IDEAS home Printed from https://ideas.repec.org/
MyIDEAS: Login to save this paper or follow this series

La croissance rend-elle heureux ? La réponse des données subjectives

  • Claudia Senik

    (EEP-PSE - Ecole d'Économie de Paris - Paris School of Economics - Ecole d'Économie de Paris, UP4 - Université Paris 4, Paris-Sorbonne - Université Paris IV - Paris Sorbonne - Ministère de l'Enseignement Supérieur et de la Recherche Scientifique, PSE - Paris-Jourdan Sciences Economiques - CNRS : UMR8545 - École des Hautes Études en Sciences Sociales (EHESS) - École des Ponts ParisTech (ENPC) - École normale supérieure [ENS] - Paris)

  • Andrew E. Clark

    (EEP-PSE - Ecole d'Économie de Paris - Paris School of Economics - Ecole d'Économie de Paris, PSE - Paris-Jourdan Sciences Economiques - CNRS : UMR8545 - École des Hautes Études en Sciences Sociales (EHESS) - École des Ponts ParisTech (ENPC) - École normale supérieure [ENS] - Paris, IZA - Institute for the Study of Labor - IZA)

Le recours aux données subjectives permet d'analyser le lien entre revenu et bien-être individuel. Depuis le paradoxe d'Easterlin, de nombreux travaux ont essayé d'expliquer pourquoi au niveau agrégé, la croissance du revenu national ne semblait pas nécessairement entraîner celle du bien-être. L'ensemble de travaux empiriques présentés ici mettent au jour des phénomènes de comparaison de revenu, d'adaptation et d'anticipations qui, se compensant, rendent parfois invisible le lien agrégé entre croissance et bonheur. Au total, cet ensemble de travaux montre que les individus évaluent leur situation à l'aune de leurs aspirations ; celles-ci jouent un rôle favorable ou néfaste, selon qu'elles sont perçues comme potentiellement réalisables ou non.

If you experience problems downloading a file, check if you have the proper application to view it first. In case of further problems read the IDEAS help page. Note that these files are not on the IDEAS site. Please be patient as the files may be large.

File URL: http://halshs.archives-ouvertes.fr/docs/00/58/83/14/PDF/wp200706.pdf
Download Restriction: no

Paper provided by HAL in its series PSE Working Papers with number halshs-00588314.

as
in new window

Length:
Date of creation: Mar 2007
Date of revision:
Handle: RePEc:hal:psewpa:halshs-00588314
Note: View the original document on HAL open archive server: http://halshs.archives-ouvertes.fr/halshs-00588314
Contact details of provider: Web page: http://hal.archives-ouvertes.fr/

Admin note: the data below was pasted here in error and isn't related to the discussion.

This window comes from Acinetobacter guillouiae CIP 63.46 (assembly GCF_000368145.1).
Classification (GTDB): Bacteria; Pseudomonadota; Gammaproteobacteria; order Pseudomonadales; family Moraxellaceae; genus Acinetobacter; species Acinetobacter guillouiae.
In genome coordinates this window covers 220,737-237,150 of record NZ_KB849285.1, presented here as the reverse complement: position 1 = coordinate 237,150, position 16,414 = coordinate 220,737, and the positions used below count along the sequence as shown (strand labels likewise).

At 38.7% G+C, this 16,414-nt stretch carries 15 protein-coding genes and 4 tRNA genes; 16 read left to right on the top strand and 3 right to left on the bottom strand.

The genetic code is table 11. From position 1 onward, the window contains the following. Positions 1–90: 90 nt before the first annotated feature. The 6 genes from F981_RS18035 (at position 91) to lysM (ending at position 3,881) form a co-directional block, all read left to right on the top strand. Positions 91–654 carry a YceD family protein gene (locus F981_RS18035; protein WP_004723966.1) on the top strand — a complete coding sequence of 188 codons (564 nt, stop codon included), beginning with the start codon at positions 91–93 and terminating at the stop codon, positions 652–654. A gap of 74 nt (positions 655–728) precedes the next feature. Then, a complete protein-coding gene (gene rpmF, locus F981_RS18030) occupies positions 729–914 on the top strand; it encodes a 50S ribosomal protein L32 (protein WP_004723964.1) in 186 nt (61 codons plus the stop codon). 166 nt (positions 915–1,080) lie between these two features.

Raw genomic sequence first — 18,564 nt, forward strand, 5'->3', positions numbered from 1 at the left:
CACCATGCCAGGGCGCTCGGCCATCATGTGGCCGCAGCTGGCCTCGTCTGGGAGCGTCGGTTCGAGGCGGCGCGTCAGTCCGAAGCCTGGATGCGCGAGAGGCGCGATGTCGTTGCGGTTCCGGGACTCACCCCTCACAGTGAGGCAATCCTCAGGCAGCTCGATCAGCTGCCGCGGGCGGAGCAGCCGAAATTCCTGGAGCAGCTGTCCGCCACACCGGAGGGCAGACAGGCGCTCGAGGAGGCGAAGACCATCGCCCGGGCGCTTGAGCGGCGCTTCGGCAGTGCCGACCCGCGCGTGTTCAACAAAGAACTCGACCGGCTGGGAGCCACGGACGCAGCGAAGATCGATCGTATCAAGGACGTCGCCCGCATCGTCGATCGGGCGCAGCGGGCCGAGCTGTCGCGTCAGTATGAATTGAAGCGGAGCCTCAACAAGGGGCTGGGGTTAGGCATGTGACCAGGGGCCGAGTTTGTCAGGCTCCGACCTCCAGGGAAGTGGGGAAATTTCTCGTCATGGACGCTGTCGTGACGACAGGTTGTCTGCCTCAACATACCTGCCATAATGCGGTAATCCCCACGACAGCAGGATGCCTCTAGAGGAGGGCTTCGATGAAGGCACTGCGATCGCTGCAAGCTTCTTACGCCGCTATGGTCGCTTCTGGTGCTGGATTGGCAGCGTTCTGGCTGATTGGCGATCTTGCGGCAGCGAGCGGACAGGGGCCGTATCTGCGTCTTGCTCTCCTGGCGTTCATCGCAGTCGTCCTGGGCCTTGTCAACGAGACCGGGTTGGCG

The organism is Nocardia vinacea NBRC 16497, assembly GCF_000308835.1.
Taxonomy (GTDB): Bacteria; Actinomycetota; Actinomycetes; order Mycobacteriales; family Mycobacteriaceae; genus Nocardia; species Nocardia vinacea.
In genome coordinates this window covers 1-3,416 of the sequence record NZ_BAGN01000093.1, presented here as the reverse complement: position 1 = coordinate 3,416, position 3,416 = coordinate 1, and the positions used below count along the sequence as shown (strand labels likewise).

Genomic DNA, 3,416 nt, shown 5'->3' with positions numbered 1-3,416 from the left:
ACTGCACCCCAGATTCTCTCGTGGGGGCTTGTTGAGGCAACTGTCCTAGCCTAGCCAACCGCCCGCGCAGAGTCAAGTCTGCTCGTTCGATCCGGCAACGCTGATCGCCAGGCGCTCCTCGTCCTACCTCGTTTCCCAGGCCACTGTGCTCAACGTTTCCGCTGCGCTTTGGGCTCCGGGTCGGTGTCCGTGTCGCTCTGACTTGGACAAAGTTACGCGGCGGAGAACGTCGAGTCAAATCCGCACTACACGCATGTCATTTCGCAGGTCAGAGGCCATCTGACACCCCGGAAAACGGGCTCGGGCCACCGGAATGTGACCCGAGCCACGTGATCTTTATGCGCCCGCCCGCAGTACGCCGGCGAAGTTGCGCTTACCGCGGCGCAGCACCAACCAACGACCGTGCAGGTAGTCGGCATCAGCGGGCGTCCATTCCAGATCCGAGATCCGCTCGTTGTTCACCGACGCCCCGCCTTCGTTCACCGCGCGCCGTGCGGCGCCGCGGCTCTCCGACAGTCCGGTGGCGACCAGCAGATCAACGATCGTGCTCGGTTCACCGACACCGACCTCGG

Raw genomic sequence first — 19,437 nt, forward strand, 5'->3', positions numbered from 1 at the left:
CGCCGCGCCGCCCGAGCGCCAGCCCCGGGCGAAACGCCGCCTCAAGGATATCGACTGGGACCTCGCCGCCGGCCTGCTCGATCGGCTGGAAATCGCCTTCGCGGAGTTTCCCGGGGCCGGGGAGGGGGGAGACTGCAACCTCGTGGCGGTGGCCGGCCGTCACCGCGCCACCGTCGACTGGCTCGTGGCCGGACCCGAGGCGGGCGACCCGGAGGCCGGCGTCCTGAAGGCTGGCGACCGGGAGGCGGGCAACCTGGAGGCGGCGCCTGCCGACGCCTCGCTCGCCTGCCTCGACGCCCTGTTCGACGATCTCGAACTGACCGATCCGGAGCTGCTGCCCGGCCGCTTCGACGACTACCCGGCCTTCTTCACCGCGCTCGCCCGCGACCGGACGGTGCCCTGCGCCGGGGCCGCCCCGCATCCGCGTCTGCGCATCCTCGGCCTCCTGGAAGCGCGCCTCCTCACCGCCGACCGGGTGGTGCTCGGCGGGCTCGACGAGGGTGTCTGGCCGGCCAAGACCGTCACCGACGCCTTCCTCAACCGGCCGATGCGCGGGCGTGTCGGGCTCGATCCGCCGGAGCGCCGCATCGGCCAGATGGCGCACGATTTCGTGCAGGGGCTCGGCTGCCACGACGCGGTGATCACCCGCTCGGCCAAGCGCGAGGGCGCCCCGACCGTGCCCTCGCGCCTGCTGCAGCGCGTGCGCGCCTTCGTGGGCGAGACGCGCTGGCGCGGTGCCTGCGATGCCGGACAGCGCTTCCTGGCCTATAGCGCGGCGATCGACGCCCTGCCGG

References listed on IDEAS
Please report citation or reference errors to , or , if you are the registered author of the cited work, log in to your RePEc Author Service profile, click on "citations" and make appropriate adjustments.:

as in new window
  1. Daniel J. ZIZZO & Andrew J. OSWALD, 2001. "Are People Willing to Pay to Reduce Others'Incomes?," Annales d'Economie et de Statistique, ENSAE, issue 63-64, pages 39-65.
  2. Caplin, Andrew & Leahy, John, 1997. "Psychological Expected Utility Theory and Anticipatory Feelings," Working Papers 97-37, C.V. Starr Center for Applied Economics, New York University.
  3. Di Tella, R. & MacCulloch, R.J.: Oswald, A.J., 1997. "The Macroeconomics of Happiness," Papers 19, Centre for Economic Performance & Institute of Economics.
  4. Alpizar, Francisco & Carlsson, Fredrik & Johansson-Stenman, Olof, 2005. "How much do we care about absolute versus relative income and consumption?," Journal of Economic Behavior & Organization, Elsevier, vol. 56(3), pages 405-421, March.
  5. KNIGHT, John & SONG, Lina & GUNATILAKA, Ramani, 2009. "Subjective well-being and its determinants in rural China," China Economic Review, Elsevier, vol. 20(4), pages 635-649, December.
  6. Andrew POSTLEWAITE, 2001. "Social Arrangements and Economic Behavior," Annales d'Economie et de Statistique, ENSAE, issue 63-64, pages 67-87.
  7. Amos Tversky & Daniel Kahneman, 1979. "Prospect Theory: An Analysis of Decision under Risk," Levine's Working Paper Archive 7656, David K. Levine.
  8. John F. Helliwell, 2002. "How's Life? Combining Individual and National Variables to Explain Subjective Well-Being," NBER Working Papers 9065, National Bureau of Economic Research, Inc.
  9. Gardner, Jonathan & Oswald, Andrew J., 2006. "Money and Mental Wellbeing: A Longitudinal Study of Medium-Sized Lottery Wins," IZA Discussion Papers 2233, Institute for the Study of Labor (IZA).
  10. Sara J. Solnick & David Hemenway, 2005. "Are Positional Concerns Stronger in Some Domains than in Others?," American Economic Review, American Economic Association, vol. 95(2), pages 147-151, May.
  11. Cooper, B. & Garcia-Penalosa, C., 1998. "Status Effects and Neganive Utility Growth," Economics Papers 150, Economics Group, Nuffield College, University of Oxford.
  12. Blanchflower, David G. & Oswald, Andrew J., 2004. "Well-being over time in Britain and the USA," Journal of Public Economics, Elsevier, vol. 88(7-8), pages 1359-1386, July.
  13. Ravallion, Martin & Lokshin, Michael, 2000. "Identifying welfare effects from subjective questions," Policy Research Working Paper Series 2301, The World Bank.
  14. Clark, Andrew E. & Oswald, Andrew J., 1996. "Satisfaction and comparison income," Journal of Public Economics, Elsevier, vol. 61(3), pages 359-381, September.
  15. repec:ner:tilbur:urn:nbn:nl:ui:12-3508638 is not listed on IDEAS
  16. Olof Johansson-Stenman & Fredrik Carlsson & Dinky Daruvala, 2002. "Measuring Future Grandparents" Preferences for Equality and Relative Standing," Economic Journal, Royal Economic Society, vol. 112(479), pages 362-383, April.
  17. Clark, Andrew E. & Kristensen, Nicolai & Westergård-Nielsen, Niels C., 2007. "Job Satisfaction and Co-worker Wages: Status or Signal?," IZA Discussion Papers 3073, Institute for the Study of Labor (IZA).
  18. Ada Ferrer-i-Carbonell & Paul Frijters, 2004. "How Important is Methodology for the estimates of the determinants of Happiness?," Economic Journal, Royal Economic Society, vol. 114(497), pages 641-659, 07.
  19. Daniel Kahneman & Alan B. Krueger & David Schkade & Norbert Schwarz & Arthur Stone, 2004. "Toward National Well-Being Accounts," American Economic Review, American Economic Association, vol. 94(2), pages 429-434, May.
  20. Leigh, Andrew & Wolfers, Justin, 2006. "Happiness and the Human Development Index: Australia Is Not a Paradox," IZA Discussion Papers 1916, Institute for the Study of Labor (IZA).